ACV, Sales Cycles, and Sales Reps
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We decided to steer the direction of the Labs theme for this analysis and dedicate this one solely to sales. Specifically, we looked for three answers:

– What’s the average pipeline generated by a sales rep?

– What’s the relationship between deal size and sales cycles?

– What’s the relationship between deal size and sales reps?

This time, it’s not going to be a 10-page report, but it’s still going to reveal some interesting stuff.

TLDR

  • The average pipeline generated by SDRs in B2B SaaS is $384K per month.
  • The length of sales cycles explains only 27% of the variance in deal size, meaning that deal size alone doesn’t have a massive impact on the length of sales cycles.
  • Although it’s a weak one, there is indeed a relationship between the number of sales reps and the average deal size.

Definitions and Methodology:

Deal Size:

Total new business revenue added divided by the number of closed-won deals (also known as Average Contract Value, Selling Price, Deal Value)

Pipeline:

Total Deal Created, both inbound and outbound.

Sales Cycle:

Starts from the date of deal created, not from MQL created. The reason for this is that since we included both inbound and outbound, and outbound doesn’t start from the MQL level, it would have skewed the average.

Sales Reps:

SDRs, BDRs, and MDRs.

Pipeline per Sales Rep:

Total pipeline generated divided by the number of sales reps (inbound and outbound)

Sample Size:

54 B2B SaaS companies from the US, UK, and Canada, between 50 to 10k+ employees, and between 10 to 400+ sales reps.

Analysis method:

I preferred regression analysis over other models to understand the relationship between a dependent variable and one or more independent variables. This approach was chosen for its ability to quantify the impact of these variables on each other, offering insights into how they interact within the sales process. By applying regression analysis, we aimed to uncover whether there’s a tangible link between expanding the sales force and achieving higher contract values or if other factors play a more significant role in influencing deal sizes.

Part I: Pipeline by Headcount

In 2021 research, The Bridge Group found out that the median pipeline generated per SDR was $3 million/year, which equals $250k/month (inbound and outbound together)- that research was not specifically done in B2B SaaS but it was at least providing a benchmark. Although thinking about the companies I worked for, I can clearly say that the average I saw was definitely higher.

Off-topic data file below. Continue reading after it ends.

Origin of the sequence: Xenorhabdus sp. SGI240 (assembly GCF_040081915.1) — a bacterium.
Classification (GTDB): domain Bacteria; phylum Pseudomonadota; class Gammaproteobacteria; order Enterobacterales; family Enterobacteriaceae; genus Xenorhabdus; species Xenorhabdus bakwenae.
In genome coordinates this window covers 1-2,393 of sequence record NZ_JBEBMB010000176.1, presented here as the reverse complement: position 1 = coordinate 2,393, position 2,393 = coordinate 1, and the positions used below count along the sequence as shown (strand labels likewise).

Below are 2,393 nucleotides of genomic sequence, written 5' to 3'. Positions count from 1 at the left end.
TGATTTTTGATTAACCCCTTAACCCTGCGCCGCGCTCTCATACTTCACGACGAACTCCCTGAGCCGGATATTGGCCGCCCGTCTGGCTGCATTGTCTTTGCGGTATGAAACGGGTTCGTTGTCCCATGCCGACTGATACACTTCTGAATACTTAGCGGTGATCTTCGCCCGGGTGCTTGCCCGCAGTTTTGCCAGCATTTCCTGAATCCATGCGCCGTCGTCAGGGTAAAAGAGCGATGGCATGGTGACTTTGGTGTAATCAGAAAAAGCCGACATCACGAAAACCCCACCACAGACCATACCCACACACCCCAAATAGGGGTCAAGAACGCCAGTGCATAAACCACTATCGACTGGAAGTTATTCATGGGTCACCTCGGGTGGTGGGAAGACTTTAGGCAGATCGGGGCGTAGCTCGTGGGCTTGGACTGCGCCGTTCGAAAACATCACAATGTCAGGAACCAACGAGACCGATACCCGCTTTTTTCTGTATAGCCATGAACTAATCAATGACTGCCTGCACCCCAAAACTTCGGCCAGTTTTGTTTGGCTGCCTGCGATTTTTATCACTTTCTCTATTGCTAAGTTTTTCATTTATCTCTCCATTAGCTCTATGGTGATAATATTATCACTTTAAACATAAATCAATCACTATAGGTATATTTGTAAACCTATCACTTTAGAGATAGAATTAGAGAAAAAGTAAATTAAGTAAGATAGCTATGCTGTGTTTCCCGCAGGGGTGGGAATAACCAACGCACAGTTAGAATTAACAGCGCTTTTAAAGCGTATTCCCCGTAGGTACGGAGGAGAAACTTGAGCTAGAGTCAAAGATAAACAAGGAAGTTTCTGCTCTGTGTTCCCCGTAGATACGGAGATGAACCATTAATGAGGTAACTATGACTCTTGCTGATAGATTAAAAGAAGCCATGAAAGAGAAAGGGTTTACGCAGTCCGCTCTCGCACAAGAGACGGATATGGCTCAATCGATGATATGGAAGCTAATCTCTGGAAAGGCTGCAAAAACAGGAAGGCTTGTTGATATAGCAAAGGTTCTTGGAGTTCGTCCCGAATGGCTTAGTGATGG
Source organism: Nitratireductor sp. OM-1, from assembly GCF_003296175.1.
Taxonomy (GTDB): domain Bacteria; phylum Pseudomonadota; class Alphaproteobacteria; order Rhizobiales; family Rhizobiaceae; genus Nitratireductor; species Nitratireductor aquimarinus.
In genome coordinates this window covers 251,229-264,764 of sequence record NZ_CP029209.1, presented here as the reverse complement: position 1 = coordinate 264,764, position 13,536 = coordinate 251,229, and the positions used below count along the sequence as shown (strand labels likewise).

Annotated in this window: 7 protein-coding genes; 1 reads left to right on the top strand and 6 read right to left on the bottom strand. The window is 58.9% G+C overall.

Pipeline generated per SDR in 2021 was $250K/month, while in 2023 it grew to $384K/month

According to our data set, the median pipeline generated per SDR is $4.6 million/year, which equals $384K per month. This number is >50% more than what the previous research found out.

So what could’ve changed?

Firstly, we have to keep in mind a couple of things:

– The Bridge Group research was not specifically B2B SaaS; it was B2B in general.

– It was 2021 – right in the middle of COVID. But also, it was pre-”we need to be more efficient” era as most companies were still happy to burn the VC money.

– The median ACV was $55K; in our case, it’s $20.8K. Theoretically, we can assume that SDRs generate faster but smaller deals.

Part II: What’s the relationship between Deal Size and Sales Cycles?

Everyone believes that if your ACV is high, then you must have long sales cycles; or vice versa, if your ACV is smaller, then you must have short sales cycles.

Is this necessarily true? Especially the second part, should a $10K ACV product always have short sales cycles?

This is the part where regression analysis starts, and I’ll try to make this sound as less nerdy as possible.

R-squared (R²) value measures the proportion of the variance, and a higher value (closer to 1) suggests a stronger relationship between the variables.

For example, if it was above 70%, it’d have been considered a strong relationship. Between 50% to 70% would be moderate And between 30% to 50% would be weak.